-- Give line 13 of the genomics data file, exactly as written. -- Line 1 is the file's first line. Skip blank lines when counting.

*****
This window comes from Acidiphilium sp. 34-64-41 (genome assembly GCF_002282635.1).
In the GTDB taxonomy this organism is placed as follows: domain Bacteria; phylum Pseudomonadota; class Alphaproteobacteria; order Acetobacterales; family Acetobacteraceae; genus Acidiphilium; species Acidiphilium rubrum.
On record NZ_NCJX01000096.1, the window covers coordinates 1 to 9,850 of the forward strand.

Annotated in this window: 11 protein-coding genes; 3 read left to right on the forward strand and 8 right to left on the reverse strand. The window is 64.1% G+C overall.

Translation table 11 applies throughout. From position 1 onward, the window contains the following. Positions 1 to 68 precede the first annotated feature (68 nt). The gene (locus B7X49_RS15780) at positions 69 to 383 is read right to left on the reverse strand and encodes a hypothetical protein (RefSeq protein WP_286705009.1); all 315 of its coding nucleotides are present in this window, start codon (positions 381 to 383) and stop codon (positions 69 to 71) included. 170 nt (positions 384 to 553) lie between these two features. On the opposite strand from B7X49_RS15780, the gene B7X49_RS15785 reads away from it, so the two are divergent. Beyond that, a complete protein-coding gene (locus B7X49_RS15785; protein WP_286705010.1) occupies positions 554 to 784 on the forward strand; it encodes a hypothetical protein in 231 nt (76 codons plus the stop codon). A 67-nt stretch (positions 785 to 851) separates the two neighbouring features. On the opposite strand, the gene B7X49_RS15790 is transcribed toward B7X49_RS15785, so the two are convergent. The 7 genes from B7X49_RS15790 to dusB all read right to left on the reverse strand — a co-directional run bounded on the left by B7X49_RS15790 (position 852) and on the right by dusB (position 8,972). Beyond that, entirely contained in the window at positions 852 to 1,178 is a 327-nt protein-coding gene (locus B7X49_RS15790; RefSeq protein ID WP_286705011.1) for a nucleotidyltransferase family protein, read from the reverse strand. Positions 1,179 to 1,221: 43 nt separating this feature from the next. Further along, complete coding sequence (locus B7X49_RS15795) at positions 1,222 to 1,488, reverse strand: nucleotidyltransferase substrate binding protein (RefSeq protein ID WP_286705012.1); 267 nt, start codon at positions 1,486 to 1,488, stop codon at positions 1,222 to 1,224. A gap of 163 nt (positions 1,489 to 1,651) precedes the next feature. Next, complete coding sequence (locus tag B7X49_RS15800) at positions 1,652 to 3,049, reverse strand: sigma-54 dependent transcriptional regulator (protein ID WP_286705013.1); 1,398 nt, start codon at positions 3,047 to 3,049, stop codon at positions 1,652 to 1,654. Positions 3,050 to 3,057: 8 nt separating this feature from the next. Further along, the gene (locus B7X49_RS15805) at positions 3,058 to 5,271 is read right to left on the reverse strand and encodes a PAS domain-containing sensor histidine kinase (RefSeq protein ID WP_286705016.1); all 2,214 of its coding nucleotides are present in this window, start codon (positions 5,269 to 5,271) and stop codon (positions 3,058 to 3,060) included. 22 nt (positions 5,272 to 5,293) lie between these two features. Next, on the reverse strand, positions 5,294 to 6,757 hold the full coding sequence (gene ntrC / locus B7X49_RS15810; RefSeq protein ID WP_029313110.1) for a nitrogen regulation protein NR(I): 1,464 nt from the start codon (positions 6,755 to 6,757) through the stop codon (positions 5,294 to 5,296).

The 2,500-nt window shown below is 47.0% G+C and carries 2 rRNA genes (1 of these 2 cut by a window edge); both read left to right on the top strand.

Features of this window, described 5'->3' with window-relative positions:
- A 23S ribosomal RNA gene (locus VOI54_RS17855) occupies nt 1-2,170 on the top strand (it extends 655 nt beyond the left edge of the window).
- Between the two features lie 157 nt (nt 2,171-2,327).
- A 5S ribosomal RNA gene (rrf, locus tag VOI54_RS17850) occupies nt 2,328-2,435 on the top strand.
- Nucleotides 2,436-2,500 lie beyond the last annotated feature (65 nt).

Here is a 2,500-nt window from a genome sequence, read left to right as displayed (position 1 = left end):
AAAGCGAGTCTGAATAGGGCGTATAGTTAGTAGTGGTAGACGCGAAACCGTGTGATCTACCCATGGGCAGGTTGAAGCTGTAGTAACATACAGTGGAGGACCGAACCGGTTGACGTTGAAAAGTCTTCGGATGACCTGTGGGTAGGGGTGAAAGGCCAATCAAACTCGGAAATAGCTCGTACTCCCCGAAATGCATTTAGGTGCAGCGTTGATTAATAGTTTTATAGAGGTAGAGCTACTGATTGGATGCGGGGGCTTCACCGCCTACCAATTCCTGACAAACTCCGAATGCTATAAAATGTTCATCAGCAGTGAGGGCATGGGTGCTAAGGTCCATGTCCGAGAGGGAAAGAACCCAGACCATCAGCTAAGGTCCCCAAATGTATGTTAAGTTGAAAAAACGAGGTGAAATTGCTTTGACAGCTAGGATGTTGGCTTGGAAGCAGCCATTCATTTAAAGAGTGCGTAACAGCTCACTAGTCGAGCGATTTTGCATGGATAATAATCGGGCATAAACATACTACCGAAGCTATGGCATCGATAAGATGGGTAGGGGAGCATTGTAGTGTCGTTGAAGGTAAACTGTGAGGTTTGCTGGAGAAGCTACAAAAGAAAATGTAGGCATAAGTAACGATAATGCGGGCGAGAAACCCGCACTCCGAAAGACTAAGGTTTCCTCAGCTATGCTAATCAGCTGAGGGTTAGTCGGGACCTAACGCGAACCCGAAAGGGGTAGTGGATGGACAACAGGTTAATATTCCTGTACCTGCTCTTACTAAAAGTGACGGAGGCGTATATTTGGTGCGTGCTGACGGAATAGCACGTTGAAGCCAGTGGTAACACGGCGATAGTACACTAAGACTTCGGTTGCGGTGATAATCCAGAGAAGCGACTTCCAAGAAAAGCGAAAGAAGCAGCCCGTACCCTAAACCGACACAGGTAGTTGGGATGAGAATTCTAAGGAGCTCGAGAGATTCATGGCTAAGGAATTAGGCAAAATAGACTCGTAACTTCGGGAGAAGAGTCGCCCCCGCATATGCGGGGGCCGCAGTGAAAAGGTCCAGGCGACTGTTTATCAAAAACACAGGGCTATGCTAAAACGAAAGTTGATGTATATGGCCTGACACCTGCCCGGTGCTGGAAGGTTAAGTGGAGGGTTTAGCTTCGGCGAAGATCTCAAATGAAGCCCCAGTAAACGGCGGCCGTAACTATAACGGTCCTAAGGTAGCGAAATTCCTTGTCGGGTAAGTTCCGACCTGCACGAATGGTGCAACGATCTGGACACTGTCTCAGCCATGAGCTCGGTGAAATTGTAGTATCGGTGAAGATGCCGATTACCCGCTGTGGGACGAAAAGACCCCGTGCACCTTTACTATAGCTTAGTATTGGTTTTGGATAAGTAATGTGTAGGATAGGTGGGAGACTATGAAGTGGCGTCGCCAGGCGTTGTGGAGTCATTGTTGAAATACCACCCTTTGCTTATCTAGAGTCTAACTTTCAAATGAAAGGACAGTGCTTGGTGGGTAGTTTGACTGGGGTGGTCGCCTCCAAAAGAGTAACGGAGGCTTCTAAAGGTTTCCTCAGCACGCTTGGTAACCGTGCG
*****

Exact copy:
AAAGCGAGTCTGAATAGGGCGTATAGTTAGTAGTGGTAGACGCGAAACCGTGTGATCTACCCATGGGCAGGTTGAAGCTGTAGTAACATACAGTGGAGGACCGAACCGGTTGACGTTGAAAAGTCTTCGGATGACCTGTGGGTAGGGGTGAAAGGCCAATCAAACTCGGAAATAGCTCGTACTCCCCGAAATGCATTTAGGTGCAGCGTTGATTAATAGTTTTATAGAGGTAGAGCTACTGATTGGATGCGGGGGCTTCACCGCCTACCAATTCCTGACAAACTCCGAATGCTATAAAATGTTCATCAGCAGTGAGGGCATGGGTGCTAAGGTCCATGTCCGAGAGGGAAAGAACCCAGACCATCAGCTAAGGTCCCCAAATGTATGTTAAGTTGAAAAAACGAGGTGAAATTGCTTTGACAGCTAGGATGTTGGCTTGGAAGCAGCCATTCATTTAAAGAGTGCGTAACAGCTCACTAGTCGAGCGATTTTGCATGGATAATAATCGGGCATAAACATACTACCGAAGCTATGGCATCGATAAGATGGGTAGGGGAGCATTGTAGTGTCGTTGAAGGTAAACTGTGAGGTTTGCTGGAGAAGCTACAAAAGAAAATGTAGGCATAAGTAACGATAATGCGGGCGAGAAACCCGCACTCCGAAAGACTAAGGTTTCCTCAGCTATGCTAATCAGCTGAGGGTTAGTCGGGACCTAACGCGAACCCGAAAGGGGTAGTGGATGGACAACAGGTTAATATTCCTGTACCTGCTCTTACTAAAAGTGACGGAGGCGTATATTTGGTGCGTGCTGACGGAATAGCACGTTGAAGCCAGTGGTAACACGGCGATAGTACACTAAGACTTCGGTTGCGGTGATAATCCAGAGAAGCGACTTCCAAGAAAAGCGAAAGAAGCAGCCCGTACCCTAAACCGACACAGGTAGTTGGGATGAGAATTCTAAGGAGCTCGAGAGATTCATGGCTAAGGAATTAGGCAAAATAGACTCGTAACTTCGGGAGAAGAGTCGCCCCCGCATATGCGGGGGCCGCAGTGAAAAGGTCCAGGCGACTGTTTATCAAAAACACAGGGCTATGCTAAAACGAAAGTTGATGTATATGGCCTGACACCTGCCCGGTGCTGGAAGGTTAAGTGGAGGGTTTAGCTTCGGCGAAGATCTCAAATGAAGCCCCAGTAAACGGCGGCCGTAACTATAACGGTCCTAAGGTAGCGAAATTCCTTGTCGGGTAAGTTCCGACCTGCACGAATGGTGCAACGATCTGGACACTGTCTCAGCCATGAGCTCGGTGAAATTGTAGTATCGGTGAAGATGCCGATTACCCGCTGTGGGACGAAAAGACCCCGTGCACCTTTACTATAGCTTAGTATTGGTTTTGGATAAGTAATGTGTAGGATAGGTGGGAGACTATGAAGTGGCGTCGCCAGGCGTTGTGGAGTCATTGTTGAAATACCACCCTTTGCTTATCTAGAGTCTAACTTTCAAATGAAAGGACAGTGCTTGGTGGGTAGTTTGACTGGGGTGGTCGCCTCCAAAAGAGTAACGGAGGCTTCTAAAGGTTTCCTCAGCACGCTTGGTAACCGTGCG